The first stop-light we hit to bunch up and a fellow rider asks me just how far out of the way Mr. Leader took us.  He rolled his eyes and laughed, storing away the "10 or so miles" answers for latter heckling.  I was basing the 10 mile estimate on the distance to our turn, thinking we would be on the correct road.  Later we determined that our little detourr was closer to 40 miles.  Mr. Leader didn't live it down all day.

But my route back to our objective was a great cutoff through small country lanes.  Much was said about the single-wide trailer homes with expensive trucks, motorcycles and cars along here.  My concerns with leading the group a little astray and not riding the roads fast enough were washed away when Mr. Oilburner expected that no one minded as they were all busy looking left and right and not paying attention ahead.  :-)

In short order we were back on solid ground and looking good to approach our destination in 20 miles.  Leader took back over as everyone felt he couldn't get us into too much trouble in that distance.  And our little time for chatter gave me the opportunity to play with my new gadget and actually get it working.

I broke down and purchased the GoPro HD.  I'm reluctant to create a permanent mount point just yet and made due with the suction cup on the tank trick.  What do you think of the pictures?

Our little group clustered at a map of our canyon ride.

We reach the canyon and have a grand time.  We pull into every turnout.  And they are all gravel.  Not a problem for the guys on the borrowed GS'.  I'm only apprehensive.  But Mr. Oilburner is riding that RT like it's a dual sport with knobbies.  He goes careening through the deep stuff, catching a little air.  I managed to get it on video and will have to share with you once I figure out how to post it.

Our merry band of bikes.

Gorgeous colors.

Mushroom rock growing in the middle of the road.  
Rude riders that we are, we just parked in the middle for photo ops.

It was wonderful actually stopping at overlooks, with actual landscape to look over.  Instead of the usual gas stations other groups take breaks at.  We would dismount, peel our gear off, oh and ah the scenery, sit and chat while the breeze cooled us off, then head on down the road to do all over again in another mile.  Great group of individuals that enjoyed laughing and relaxing.  The only drawback was having to peel our sweat soaked gear back on again.  But the alternative wasn't an option as we made smarmy remarks about all of the road-rash-waiting-to-happen-harley riders.  :-)  Seriously...can you imagine pulling your jacket back on, only to have the mesh liner stick to your arms and be pulled halfway out the arm hole near your hand?  Rough readjusting all of that!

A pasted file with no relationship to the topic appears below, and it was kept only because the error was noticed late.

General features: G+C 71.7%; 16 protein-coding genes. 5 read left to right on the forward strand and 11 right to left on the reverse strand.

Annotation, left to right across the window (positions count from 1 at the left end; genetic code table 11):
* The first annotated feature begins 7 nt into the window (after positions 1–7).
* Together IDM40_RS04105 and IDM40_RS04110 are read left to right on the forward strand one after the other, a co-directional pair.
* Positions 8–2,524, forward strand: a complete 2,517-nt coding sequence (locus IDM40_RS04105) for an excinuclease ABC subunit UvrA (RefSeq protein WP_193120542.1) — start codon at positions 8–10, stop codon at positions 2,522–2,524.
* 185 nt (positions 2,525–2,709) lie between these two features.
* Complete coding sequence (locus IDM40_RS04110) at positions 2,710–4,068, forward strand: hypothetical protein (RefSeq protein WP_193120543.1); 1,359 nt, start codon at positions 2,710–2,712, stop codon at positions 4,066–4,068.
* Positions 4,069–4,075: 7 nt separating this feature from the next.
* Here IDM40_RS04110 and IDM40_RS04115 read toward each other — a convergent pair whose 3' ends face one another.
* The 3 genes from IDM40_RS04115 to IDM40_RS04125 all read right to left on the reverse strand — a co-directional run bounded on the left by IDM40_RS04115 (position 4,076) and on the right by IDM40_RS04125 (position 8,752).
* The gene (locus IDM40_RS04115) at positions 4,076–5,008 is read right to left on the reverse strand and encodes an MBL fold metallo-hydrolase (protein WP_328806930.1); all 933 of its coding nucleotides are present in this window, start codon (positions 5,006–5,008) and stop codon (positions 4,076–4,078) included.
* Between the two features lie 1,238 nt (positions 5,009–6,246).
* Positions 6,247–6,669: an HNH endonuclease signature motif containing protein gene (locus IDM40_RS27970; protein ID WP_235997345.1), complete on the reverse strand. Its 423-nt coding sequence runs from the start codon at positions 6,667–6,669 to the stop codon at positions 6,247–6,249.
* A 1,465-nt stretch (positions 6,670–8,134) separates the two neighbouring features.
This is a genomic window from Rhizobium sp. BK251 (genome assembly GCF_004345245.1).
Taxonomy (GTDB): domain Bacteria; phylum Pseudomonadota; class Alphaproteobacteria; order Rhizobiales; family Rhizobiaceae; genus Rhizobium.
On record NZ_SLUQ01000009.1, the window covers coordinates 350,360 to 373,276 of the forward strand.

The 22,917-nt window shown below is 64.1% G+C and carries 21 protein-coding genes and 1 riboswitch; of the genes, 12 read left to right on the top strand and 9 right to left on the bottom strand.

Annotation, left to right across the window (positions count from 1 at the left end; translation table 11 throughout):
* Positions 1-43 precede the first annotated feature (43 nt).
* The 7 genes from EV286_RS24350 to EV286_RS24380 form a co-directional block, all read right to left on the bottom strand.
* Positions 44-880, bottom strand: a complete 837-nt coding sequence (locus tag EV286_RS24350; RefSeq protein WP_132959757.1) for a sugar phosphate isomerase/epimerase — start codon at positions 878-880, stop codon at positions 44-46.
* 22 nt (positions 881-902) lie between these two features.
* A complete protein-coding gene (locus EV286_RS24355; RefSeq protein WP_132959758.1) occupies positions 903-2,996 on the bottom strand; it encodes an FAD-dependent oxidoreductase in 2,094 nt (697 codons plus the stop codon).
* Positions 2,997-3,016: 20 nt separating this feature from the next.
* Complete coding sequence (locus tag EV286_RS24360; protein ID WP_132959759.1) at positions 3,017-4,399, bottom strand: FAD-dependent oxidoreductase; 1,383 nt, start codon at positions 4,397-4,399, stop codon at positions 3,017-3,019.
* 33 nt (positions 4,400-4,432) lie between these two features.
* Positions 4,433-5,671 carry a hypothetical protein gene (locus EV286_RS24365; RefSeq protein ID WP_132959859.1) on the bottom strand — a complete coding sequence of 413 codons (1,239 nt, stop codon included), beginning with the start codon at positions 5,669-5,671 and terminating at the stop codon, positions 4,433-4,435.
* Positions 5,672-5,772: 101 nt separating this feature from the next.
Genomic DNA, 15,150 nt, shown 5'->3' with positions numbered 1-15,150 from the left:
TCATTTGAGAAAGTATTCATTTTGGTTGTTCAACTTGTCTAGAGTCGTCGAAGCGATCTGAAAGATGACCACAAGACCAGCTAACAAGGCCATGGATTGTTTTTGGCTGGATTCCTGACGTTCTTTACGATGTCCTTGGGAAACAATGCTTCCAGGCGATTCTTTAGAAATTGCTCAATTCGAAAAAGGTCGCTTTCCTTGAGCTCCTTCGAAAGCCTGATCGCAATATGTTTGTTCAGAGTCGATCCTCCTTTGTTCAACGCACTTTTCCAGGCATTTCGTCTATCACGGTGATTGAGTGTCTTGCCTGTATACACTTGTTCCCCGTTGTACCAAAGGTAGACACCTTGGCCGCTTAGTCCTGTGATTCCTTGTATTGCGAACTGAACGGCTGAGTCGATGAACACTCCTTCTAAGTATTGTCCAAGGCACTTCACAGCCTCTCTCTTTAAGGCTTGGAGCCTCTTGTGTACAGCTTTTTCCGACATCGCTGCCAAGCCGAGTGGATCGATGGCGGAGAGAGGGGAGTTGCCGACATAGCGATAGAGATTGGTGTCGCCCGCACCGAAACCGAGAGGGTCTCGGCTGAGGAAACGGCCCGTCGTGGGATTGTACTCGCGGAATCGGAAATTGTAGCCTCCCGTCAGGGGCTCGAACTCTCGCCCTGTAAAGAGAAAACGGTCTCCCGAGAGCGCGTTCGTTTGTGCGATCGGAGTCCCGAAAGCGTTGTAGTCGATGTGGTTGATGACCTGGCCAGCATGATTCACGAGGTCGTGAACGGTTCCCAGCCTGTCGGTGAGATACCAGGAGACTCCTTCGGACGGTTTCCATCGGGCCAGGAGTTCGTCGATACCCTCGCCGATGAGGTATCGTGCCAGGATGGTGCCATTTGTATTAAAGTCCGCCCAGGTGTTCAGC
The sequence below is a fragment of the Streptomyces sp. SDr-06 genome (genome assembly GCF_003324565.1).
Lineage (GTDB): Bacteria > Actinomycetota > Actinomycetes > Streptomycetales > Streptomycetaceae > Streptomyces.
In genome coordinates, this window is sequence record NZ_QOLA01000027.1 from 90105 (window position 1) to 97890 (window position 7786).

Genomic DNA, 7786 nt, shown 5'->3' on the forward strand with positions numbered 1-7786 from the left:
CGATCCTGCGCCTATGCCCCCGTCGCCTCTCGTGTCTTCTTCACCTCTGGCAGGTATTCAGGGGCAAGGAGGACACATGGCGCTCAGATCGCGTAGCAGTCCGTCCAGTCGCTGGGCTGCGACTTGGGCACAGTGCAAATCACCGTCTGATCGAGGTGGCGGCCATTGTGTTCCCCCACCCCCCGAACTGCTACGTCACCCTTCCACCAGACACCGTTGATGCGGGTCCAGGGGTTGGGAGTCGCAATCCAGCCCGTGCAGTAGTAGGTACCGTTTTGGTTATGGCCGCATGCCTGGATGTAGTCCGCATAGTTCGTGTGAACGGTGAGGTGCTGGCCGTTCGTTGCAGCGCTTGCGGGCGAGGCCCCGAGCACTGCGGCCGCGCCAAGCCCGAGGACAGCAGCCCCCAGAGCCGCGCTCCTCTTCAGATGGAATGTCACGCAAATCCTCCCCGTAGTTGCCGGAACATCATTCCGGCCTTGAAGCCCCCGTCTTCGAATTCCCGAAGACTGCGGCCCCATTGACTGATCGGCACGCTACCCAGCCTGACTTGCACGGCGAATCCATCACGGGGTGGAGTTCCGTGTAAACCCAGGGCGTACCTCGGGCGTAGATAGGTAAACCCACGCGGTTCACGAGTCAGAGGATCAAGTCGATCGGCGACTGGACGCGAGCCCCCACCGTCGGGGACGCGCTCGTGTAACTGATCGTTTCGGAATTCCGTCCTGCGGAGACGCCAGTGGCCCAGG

293 miles
2 scenic "detours"
4 wonderful overlooks
1 HOT and STICKY day (temp gauges varied, but all agree it was near 100F)
1 missed section of the canyon to go back for
1 great ride with the worst miles to time ratio ever!  (293 miles in 12 hours door-to-door for us)

Can you see where we took the major detour? :-)

Tuesday, June 8, 2010

141 Miles of Nothing

May was a long, hard, sucky month.  And I am happy it is over.

With everything that went wrong, it all culminated in keeping us off the bikes. That wasn't a physical hardship for me as I was in absolutely no condition to ride.  I guess it wasn't a mental hardship for the same reason.  :-)

My second weekend alone and feeling better I forced myself to the bike.  I hadn't a clue where to go though.

One of our riding clubs was venturing out to Cloudland Canyon.  I knew I was not up for the distance but figured I could at least meet up with them, ride towards the mountains a little ways, then split off and cover the East as they covered the West.

Without verifying kickstand up time I thought I remembered something about 9:30 and hoped I had the location correct.  I pulled into the lot at 9:27.  No bikes.  This group is NEVER on time.  I guess I had the wrong location. 

Now where?  I looked to the North, thinking I could go ahead with my plans.  The thick, dark gray clouds coming South made me a little skeptical.  Instead I headed towards home hoping to figure someplace out before then.  I decide to just head up I-985 and see where it leads.  After a boring trip on interstates any old off-ramp is looking good.  I pick one and just head south, figuring I would keep going until I hit I-85 then head back home. 

It was an unbelievably boring 141 miles, mostly interstates.  I guess the brain was still fuzzy enough to not come up with anything unique or interesting.  I apparently couldn't even be bothered to stop, stretch the legs, get a drink or snack...  So I finally get on the bike after more then a month and see absolutely nothing and go absolutely nowhere. 

141 miles of nothing
But it was pleasant and nice to be on the bike